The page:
Larynx or Voice Box - Structure, Functions, Disorders
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Larynx or Voice Box : The Base for Speech

Dr.Surya Rao Poodipeddi profile Authored by Dr.Surya Rao Poodipeddi on 14 Feb 2014 - 14:23.

Gifted are those who have voice. More gifted are those with good voice. Exceptionally gifted are those with melodious voice. The human Larynx also called the 'Voice Box' governs all these categories.

The Larynx is an organ situated in the neck and plays a vital role in the functioning of breathing as well as production of speech. It is positioned at a point where the air-digestive tract splits into two separate pathways; one allowing inhaled air to pass through a tube called trachea or windpipe in to the lungs, and the other from where  the food ingested passes through a pipe like structure called esophagus and thence to the stomach. Because of its strategic location, the larynx plays three important roles, namely:

  • Control of airflow during the act of breathing
  • Protection of the airways and
  • Production of sound in the form of speech or voice.

Larynx structure: The larynx is made up of a cartilage with a soft tissue around it. The thyroid cartilage occupies the most prominent portion of the larynx which is visible as a protrusion in the neck, especially those who have a lean personality is called as the ‘Adam’s Apple’. A u-shaped bone called ‘hyoid’ is situated right on top of the larynx. The hyoid bone which itself is attached to the mandible with muscles and tendons supports the larynx from above. These attachments help in elevating the larynx during the acts of swallowing and speaking. Down below at its lower end, the larynx is in the form of a cartilage called the ‘cricoid’ which is like a signet ring most of which is at the back. Immediately below the cricoid lie the rings of the trachea.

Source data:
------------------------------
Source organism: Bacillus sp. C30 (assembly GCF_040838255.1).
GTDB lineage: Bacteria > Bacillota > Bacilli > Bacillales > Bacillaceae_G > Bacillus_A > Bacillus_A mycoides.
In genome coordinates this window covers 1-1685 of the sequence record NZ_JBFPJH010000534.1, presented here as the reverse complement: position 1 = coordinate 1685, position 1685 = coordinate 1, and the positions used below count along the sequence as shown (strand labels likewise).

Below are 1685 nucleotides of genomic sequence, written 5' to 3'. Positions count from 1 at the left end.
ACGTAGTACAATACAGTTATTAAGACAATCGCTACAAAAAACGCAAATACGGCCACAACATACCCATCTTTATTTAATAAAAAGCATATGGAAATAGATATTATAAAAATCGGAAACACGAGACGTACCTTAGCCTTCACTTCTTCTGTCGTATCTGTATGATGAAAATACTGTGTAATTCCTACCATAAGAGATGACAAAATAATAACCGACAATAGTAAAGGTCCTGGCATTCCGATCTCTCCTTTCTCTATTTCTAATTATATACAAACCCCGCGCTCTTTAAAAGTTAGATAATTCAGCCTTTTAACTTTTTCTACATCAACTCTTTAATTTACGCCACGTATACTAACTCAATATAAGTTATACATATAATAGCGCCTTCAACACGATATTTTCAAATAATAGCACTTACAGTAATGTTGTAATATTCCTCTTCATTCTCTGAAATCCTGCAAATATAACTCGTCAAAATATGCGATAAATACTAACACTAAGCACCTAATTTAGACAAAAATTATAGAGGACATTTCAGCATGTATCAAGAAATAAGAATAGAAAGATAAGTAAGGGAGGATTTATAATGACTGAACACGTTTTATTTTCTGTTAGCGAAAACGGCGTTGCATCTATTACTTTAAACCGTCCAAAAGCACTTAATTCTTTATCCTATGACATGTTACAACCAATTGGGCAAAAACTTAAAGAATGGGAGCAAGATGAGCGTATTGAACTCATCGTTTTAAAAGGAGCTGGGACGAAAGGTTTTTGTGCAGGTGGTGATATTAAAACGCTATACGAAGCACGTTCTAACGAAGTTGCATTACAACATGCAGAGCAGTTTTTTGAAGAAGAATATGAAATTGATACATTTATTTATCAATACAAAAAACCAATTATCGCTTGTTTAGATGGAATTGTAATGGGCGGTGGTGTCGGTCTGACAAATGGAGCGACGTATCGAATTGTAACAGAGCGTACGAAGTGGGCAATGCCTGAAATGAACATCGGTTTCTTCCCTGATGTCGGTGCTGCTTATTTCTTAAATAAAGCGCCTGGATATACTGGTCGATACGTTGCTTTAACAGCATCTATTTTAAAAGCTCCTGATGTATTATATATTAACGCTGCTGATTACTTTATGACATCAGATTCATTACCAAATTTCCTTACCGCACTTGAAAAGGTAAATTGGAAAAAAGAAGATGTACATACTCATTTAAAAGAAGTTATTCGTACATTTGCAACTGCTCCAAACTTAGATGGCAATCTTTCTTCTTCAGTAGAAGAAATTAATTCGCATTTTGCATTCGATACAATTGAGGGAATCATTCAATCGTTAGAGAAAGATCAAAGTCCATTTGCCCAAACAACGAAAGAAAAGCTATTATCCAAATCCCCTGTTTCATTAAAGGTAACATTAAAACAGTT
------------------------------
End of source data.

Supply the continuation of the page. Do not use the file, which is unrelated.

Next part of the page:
Functions of the Larynx: The vocal folds or vocal cords are situated in the center of the larynx. The vocal cords are the most important parts of the larynx since they play a vital role in its three principal functions. The vocal cords are made of muscles and covered by a mucous membrane. There is a right and left vocal cord one on each side, which appears like the letter 'V' when looked from above.

Behind each vocal cord is a cartilaginous portion called arytenoids to which are attached small muscles. When these muscles contract, they pull the arytenoids apart from each other while breathing to open the airways. During speech the arytenoids and vocal cords are brought closer together. They open and close rapidly and as air passes through them a sound is produced, which the remainder of the vocal tract modifies to produce speech. The same mechanism is involved in the act of singing or delivering a powerful speech or even a whisper according to which the vocal cords modify themselves.

The diagram on the left shows the folds in the open position. The folds should open like this during breathing. On the right, the folds are shown in the closed position as during speech.

A set of intrinsic and extrinsic muscles of the larynx control the entire functions of the speech, be it oration or singing. Singers by constant practice can build up these muscles to go high pitch or low pitch and modify their singing as per the demands of the pitch.